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FMLA Extension To Military Families: What Employers Need to Know

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Amanda Garcia-Williams
Foster Swift Health Care Law Report
March 2008

On January 28, 2008, President Bush signed into law the National Defense Authorization Act. This is the first expansion to the Family Medical Leave Act ("FMLA") in 15 years. This Act includes two major amendments, expanding the benefits of the FMLA to assist military members and their families. However, before you enact these new amendments, Employers should first analyze whether they are a covered employer under the FMLA.


The FMLA applies to employers who employ 50 or more employees within a 75- mile radius for each working day during 20 or more calendar workweeks in either the current or preceding calendar year. To determine whether the 50-employee threshold has been satisfied, an employer must count all employees who appeared on the payroll during the previous 20 workweeks, including part-time employees, regardless of whether they received compensation for the week. Employees on paid or unpaid leave are also included in the count, unless there is a reasonable likelihood that they will not return to work.

Public agencies, including federal, state, and local governmental agencies, are covered by the FMLA regardless of number of employees employed.


Amendment 1: Active Duty Leave

This amendment adds as another reason to grant FMLA leave to deal with any "qualifying exigency" related to a spouse, son, daughter, or parent being notified of an impending call or order to active military duty or who is already on active duty. "Qualifying exigency" has yet to be defined. The term focuses on providing assistance to families who must now prepare for, and deal with, the service member’s deployment.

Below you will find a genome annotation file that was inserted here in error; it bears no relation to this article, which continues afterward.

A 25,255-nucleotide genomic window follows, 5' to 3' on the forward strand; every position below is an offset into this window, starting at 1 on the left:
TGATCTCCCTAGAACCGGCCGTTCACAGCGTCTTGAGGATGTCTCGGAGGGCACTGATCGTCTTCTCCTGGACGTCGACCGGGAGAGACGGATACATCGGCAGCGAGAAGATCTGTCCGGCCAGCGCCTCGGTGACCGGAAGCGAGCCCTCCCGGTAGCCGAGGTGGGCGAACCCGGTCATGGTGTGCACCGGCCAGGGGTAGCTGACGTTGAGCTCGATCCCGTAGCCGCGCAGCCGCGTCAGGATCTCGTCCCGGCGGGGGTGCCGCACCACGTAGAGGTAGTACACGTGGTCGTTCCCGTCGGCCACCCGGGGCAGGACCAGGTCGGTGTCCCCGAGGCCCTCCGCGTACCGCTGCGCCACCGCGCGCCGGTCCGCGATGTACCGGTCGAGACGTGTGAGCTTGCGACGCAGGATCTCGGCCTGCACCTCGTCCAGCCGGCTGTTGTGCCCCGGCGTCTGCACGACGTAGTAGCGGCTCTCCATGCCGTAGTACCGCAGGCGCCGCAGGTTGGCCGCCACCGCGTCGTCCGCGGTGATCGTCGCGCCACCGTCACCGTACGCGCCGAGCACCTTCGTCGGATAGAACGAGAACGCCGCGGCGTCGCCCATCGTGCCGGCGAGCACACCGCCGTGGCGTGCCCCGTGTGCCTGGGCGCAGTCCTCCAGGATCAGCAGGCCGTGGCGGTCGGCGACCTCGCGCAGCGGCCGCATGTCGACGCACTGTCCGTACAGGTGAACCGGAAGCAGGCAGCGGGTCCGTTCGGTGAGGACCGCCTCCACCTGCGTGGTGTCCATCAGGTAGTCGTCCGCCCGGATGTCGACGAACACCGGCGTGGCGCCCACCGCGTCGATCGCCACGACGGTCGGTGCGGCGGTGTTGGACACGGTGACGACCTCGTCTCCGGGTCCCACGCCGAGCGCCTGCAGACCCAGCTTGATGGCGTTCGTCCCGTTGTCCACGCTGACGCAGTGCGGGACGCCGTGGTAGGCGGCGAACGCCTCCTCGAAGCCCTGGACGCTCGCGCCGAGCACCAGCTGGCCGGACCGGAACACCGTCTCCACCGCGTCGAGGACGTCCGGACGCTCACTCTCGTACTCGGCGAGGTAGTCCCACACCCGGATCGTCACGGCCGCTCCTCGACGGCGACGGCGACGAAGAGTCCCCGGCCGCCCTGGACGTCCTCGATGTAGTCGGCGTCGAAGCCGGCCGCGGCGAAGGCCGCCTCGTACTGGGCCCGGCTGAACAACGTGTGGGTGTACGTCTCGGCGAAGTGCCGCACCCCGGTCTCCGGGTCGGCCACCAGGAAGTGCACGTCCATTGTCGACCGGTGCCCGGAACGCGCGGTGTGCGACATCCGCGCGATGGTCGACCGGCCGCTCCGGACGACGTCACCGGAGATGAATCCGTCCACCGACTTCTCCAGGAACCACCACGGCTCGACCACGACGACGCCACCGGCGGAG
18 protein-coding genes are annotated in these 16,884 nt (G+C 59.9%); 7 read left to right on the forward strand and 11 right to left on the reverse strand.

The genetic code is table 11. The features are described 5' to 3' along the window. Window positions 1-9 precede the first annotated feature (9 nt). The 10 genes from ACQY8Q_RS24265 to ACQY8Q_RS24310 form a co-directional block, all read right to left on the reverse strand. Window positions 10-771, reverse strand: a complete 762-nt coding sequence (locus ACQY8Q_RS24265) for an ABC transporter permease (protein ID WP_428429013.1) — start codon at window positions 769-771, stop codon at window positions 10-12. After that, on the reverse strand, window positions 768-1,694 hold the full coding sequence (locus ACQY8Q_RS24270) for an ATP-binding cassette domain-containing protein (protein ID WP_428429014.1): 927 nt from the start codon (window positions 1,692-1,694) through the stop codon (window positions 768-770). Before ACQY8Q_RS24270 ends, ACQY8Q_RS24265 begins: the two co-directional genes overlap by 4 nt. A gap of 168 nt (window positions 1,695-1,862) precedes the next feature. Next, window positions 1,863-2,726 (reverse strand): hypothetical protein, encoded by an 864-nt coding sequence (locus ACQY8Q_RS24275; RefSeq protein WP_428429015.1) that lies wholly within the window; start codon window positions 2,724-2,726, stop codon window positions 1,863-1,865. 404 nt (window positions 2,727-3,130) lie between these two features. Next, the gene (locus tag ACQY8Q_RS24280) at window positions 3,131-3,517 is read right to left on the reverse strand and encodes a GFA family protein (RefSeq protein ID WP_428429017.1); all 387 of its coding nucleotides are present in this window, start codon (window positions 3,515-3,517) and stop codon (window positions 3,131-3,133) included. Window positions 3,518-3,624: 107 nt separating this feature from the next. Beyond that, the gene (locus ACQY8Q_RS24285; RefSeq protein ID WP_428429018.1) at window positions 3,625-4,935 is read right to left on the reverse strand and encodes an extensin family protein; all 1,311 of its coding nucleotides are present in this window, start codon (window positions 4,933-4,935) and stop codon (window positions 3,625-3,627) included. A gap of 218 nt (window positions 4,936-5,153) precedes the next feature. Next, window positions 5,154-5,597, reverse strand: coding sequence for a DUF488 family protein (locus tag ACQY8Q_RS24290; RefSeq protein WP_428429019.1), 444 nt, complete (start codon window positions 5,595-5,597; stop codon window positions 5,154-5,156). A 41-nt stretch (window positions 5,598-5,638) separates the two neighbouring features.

As the amendment uses the word "qualifying," not every exigency will be covered. There must be some nexus between the employee’s need for leave and the service member’s active duty status. Given that the FMLA already permits leave to care for a family member’s serious health condition, leave for a qualifying exigency should be limited to non-medical related exigencies.

Amendment 2: Caregiver Leave

The second expansion extends leave to an eligible employee to care for a spouse, child, parent or "next of kin" who is a covered service member who has a serious injury or illness, as defined by the amended FMLA. A caregiver may take up to 26 weeks of FMLA during a single twelve-month period.

A covered service member is a member of the Armed Forces who is:

  • undergoing medical treatment, recuperation or therapy;
  • in an outpatient status; or
  • on the temporary disability retired list for a serious injury or illness.

"Next of kin" is defined as the closest blood relative of the injured or recovering service member. "Next of kin" may include: (1) un-remarried surviving spouses; (2) natural and adopted children; (3) parents; (4) remarried surviving spouses (except those who obtained a divorce from the service member or who remarried before a finding of death by the military); (5) blood or adoptive relatives who have been granted legal custody of the service member by court decree or statutory provisions; (6) brothers or sisters; (7) grandparents; (8) other relatives of legal age in order of relationship to the individual according to the civil laws; or (9) persons standing in loco parentis to the service member.


Covered employers should amend their FMLA policies and update their posted FMLA notices to reflect the expanded rights extended to military families. The employment attorneys at Foster Swift Collins & Smith, P.C. can assist employers in modifying their policies as well as provide guidance as how to respond to any leave requests related to the employee’s military service or that of a family member.